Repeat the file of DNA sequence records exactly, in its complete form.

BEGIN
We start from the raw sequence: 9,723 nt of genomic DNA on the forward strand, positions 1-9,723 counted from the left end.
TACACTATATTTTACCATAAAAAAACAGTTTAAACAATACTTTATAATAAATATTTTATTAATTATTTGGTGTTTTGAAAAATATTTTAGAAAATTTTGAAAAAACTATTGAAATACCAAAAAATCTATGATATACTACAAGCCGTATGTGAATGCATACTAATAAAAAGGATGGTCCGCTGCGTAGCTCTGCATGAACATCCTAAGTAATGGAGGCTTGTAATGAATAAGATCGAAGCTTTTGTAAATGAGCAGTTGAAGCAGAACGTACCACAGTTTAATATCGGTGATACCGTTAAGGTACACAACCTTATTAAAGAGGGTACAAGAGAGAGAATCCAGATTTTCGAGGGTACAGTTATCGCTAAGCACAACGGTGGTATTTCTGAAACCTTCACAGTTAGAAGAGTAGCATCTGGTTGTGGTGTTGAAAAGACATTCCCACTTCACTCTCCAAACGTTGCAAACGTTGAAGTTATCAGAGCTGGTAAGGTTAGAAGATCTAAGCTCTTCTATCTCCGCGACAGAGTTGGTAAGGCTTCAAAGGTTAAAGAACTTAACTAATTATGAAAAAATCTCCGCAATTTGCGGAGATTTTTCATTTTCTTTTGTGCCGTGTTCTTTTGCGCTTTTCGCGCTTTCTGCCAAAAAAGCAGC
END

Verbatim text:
We start from the raw sequence: 9,723 nt of genomic DNA on the forward strand, positions 1-9,723 counted from the left end.
TACACTATATTTTACCATAAAAAAACAGTTTAAACAATACTTTATAATAAATATTTTATTAATTATTTGGTGTTTTGAAAAATATTTTAGAAAATTTTGAAAAAACTATTGAAATACCAAAAAATCTATGATATACTACAAGCCGTATGTGAATGCATACTAATAAAAAGGATGGTCCGCTGCGTAGCTCTGCATGAACATCCTAAGTAATGGAGGCTTGTAATGAATAAGATCGAAGCTTTTGTAAATGAGCAGTTGAAGCAGAACGTACCACAGTTTAATATCGGTGATACCGTTAAGGTACACAACCTTATTAAAGAGGGTACAAGAGAGAGAATCCAGATTTTCGAGGGTACAGTTATCGCTAAGCACAACGGTGGTATTTCTGAAACCTTCACAGTTAGAAGAGTAGCATCTGGTTGTGGTGTTGAAAAGACATTCCCACTTCACTCTCCAAACGTTGCAAACGTTGAAGTTATCAGAGCTGGTAAGGTTAGAAGATCTAAGCTCTTCTATCTCCGCGACAGAGTTGGTAAGGCTTCAAAGGTTAAAGAACTTAACTAATTATGAAAAAATCTCCGCAATTTGCGGAGATTTTTCATTTTCTTTTGTGCCGTGTTCTTTTGCGCTTTTCGCGCTTTCTGCCAAAAAAGCAGC